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  • Writer's pictureREI

And the beat goes on...

Updated: Feb 13, 2019

Happy New Year! REI celebrated the entrance of 2019 by sending a medical team (two teams, actually) to Hanoi in January who launched this year’s medical programs. Dr. Will Choe led a team of experienced cardiac electrophysiologists to three hospitals (Bach Mai, E Hospital, and Hanoi Medical University Hospital) in order to help assess their potential needs and provide training for hospital staff working in that area. Will’s team was accompanied by an ICU team, led by colleague Dr. Kelly Greene.This team also served at E Hospital and Hanoi Medical University Hospital (HMUH).

You may ask, what is cardiac electrophysiology (EP)? Think irregular heartbeats, hearts racing out of control, hearts beating too slowly, and pacemakers. Approximately five percent of the population has a heart irregularity, which can lead to stroke or heart attack. Picture a catheter inserted into an artery or vein, guiding the catheter into the heart, and then mapping the electrical currents of the heart in order to determine what is necessary to normalize the heartbeat. This may involve ablations (non-surgically destroying cells within the heart which are causing arrhythmia) or installing a pacemaker.

While treatments for arrhythmia take place in Vietnam, there is still much need for development in this field. A full understanding of the anatomy of the heart is foundational to understanding its electrical function, and so Dr. Choe spent a morning at HMUH overseeing a pig heart dissection (the human heart and pig heart are surprisingly similar). He and his electrophysiology team (Dr. Sri Sundaram, Dr. Kousik Krishman, Dr. Jared Bunch, Dr. Norman Wang, Mrs. Jena Humer, Dan Watson and spouse Maggy, and Beau Adamson) also spent time in the Cath Lab, discussing and performing procedures with the purpose of bringing greater understanding and training to our Vietnamese colleagues. Several lectures on the subject were also presented to doctors and students. And along the way, the first ablation ever performed at HMUH was successfully completed!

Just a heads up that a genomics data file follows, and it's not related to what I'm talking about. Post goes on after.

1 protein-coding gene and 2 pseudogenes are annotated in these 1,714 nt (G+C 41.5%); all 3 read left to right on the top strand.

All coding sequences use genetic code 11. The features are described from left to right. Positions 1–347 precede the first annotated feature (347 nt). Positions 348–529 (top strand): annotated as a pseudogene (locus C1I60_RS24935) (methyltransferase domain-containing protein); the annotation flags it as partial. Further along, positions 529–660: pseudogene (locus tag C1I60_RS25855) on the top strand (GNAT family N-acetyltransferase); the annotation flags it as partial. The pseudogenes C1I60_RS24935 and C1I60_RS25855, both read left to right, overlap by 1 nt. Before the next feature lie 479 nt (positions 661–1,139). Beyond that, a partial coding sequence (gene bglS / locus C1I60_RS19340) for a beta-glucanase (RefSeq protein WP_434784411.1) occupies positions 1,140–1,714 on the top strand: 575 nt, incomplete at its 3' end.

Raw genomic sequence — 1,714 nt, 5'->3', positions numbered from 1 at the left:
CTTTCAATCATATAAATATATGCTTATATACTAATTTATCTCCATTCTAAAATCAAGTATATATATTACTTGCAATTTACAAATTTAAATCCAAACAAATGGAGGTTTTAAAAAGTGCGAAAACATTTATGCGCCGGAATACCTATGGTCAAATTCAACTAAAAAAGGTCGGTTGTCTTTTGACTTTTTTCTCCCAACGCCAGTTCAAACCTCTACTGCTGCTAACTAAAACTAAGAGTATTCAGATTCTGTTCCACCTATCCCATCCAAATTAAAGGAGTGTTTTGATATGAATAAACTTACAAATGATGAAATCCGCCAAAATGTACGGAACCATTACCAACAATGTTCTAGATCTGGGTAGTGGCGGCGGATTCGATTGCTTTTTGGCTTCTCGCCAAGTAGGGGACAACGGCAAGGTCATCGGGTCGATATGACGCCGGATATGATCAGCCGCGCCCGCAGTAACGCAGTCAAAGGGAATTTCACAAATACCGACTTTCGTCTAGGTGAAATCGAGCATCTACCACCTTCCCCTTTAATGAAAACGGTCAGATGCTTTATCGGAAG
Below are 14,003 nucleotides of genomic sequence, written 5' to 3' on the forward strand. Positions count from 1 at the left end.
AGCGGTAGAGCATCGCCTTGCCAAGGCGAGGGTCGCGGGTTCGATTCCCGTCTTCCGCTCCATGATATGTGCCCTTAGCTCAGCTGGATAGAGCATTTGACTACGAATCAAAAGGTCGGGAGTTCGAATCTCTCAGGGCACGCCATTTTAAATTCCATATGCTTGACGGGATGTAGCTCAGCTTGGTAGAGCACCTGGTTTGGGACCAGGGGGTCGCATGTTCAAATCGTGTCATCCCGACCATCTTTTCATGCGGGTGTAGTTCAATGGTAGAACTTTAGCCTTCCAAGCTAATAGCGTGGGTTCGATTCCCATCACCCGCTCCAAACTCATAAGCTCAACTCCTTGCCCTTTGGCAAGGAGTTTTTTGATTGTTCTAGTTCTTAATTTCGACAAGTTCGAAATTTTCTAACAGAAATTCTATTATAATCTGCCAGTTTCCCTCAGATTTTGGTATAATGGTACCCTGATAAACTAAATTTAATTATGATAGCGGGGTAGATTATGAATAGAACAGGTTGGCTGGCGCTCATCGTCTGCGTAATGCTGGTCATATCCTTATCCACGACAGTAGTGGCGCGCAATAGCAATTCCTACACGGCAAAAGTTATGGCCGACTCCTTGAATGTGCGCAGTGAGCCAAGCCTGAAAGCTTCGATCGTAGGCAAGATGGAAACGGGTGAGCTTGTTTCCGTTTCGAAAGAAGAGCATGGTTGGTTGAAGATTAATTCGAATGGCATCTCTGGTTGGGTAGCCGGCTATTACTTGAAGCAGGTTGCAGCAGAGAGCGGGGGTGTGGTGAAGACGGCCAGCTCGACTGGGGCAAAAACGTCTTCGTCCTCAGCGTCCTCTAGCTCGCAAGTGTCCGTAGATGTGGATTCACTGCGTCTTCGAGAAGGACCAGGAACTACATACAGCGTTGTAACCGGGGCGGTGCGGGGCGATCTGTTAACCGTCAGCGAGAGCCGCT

Our second team, was led by Dr. Kelly Greene and accompanied by Dr. Erin Riggle, and Nurse Practitioner Barb Chesnutt, focused on Intensive Care issues. Dr. Kelly’s son Bob also accompanied this team as they emphasized early mobilization therapy for patients in the intensive care unit, particularly those who are mechanically ventilated. Patients who get up and out of bed to stand or walk, or who simply sit on the edge of the bed and swing their legs, typically recover much more quickly than immobile patients. And they have a lower incidence of pneumonia and other infections.

Our partners at HMUH were willing to give this a try, and the results were nothing less than spectacular. One elder patient, not expected to live, was especially helped through mobility therapy and a medication adjustment by the team. Two days after this change in regimen, and the patient was extubated, sitting unaided, and his prognosis for leaving the ICU was good.

We are eager to see what improvement in outcomes will occur in the future as the EP and ICU teams continue to serve in Vietnam over the next few years. Better outcomes, less time in hospitals, and better overall quality of health and life – all tremendous outcomes! This is, in fact, a significant part of why we continue to serve in Vietnam, and continue building people to build nations!

Chúc Mừng Năm Mới! Happy New Year!

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